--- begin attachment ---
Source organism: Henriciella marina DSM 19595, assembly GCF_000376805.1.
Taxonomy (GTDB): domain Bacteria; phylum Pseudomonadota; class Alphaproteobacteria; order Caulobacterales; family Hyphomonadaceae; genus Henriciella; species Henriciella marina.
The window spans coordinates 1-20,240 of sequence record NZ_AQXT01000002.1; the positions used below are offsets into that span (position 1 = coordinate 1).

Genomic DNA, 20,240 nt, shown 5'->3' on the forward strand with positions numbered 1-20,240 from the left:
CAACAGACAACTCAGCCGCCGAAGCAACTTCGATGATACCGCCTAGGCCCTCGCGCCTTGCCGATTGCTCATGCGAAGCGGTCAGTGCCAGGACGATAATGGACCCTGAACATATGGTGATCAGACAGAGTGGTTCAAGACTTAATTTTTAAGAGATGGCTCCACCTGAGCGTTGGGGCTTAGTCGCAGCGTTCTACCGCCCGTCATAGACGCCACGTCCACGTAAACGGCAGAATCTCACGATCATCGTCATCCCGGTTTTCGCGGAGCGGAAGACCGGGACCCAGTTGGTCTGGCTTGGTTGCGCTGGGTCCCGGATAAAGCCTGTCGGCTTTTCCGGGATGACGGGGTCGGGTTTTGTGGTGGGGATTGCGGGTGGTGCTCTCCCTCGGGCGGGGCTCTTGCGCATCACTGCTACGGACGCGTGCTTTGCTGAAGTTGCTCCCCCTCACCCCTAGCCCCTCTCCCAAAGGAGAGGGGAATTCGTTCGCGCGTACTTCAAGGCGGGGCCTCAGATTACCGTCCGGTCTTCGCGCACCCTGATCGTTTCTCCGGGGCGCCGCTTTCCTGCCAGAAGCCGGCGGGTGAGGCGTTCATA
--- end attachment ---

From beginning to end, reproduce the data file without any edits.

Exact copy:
Source organism: Henriciella marina DSM 19595, assembly GCF_000376805.1.
Taxonomy (GTDB): domain Bacteria; phylum Pseudomonadota; class Alphaproteobacteria; order Caulobacterales; family Hyphomonadaceae; genus Henriciella; species Henriciella marina.
The window spans coordinates 1-20,240 of sequence record NZ_AQXT01000002.1; the positions used below are offsets into that span (position 1 = coordinate 1).

Genomic DNA, 20,240 nt, shown 5'->3' on the forward strand with positions numbered 1-20,240 from the left:
CAACAGACAACTCAGCCGCCGAAGCAACTTCGATGATACCGCCTAGGCCCTCGCGCCTTGCCGATTGCTCATGCGAAGCGGTCAGTGCCAGGACGATAATGGACCCTGAACATATGGTGATCAGACAGAGTGGTTCAAGACTTAATTTTTAAGAGATGGCTCCACCTGAGCGTTGGGGCTTAGTCGCAGCGTTCTACCGCCCGTCATAGACGCCACGTCCACGTAAACGGCAGAATCTCACGATCATCGTCATCCCGGTTTTCGCGGAGCGGAAGACCGGGACCCAGTTGGTCTGGCTTGGTTGCGCTGGGTCCCGGATAAAGCCTGTCGGCTTTTCCGGGATGACGGGGTCGGGTTTTGTGGTGGGGATTGCGGGTGGTGCTCTCCCTCGGGCGGGGCTCTTGCGCATCACTGCTACGGACGCGTGCTTTGCTGAAGTTGCTCCCCCTCACCCCTAGCCCCTCTCCCAAAGGAGAGGGGAATTCGTTCGCGCGTACTTCAAGGCGGGGCCTCAGATTACCGTCCGGTCTTCGCGCACCCTGATCGTTTCTCCGGGGCGCCGCTTTCCTGCCAGAAGCCGGCGGGTGAGGCGTTCATA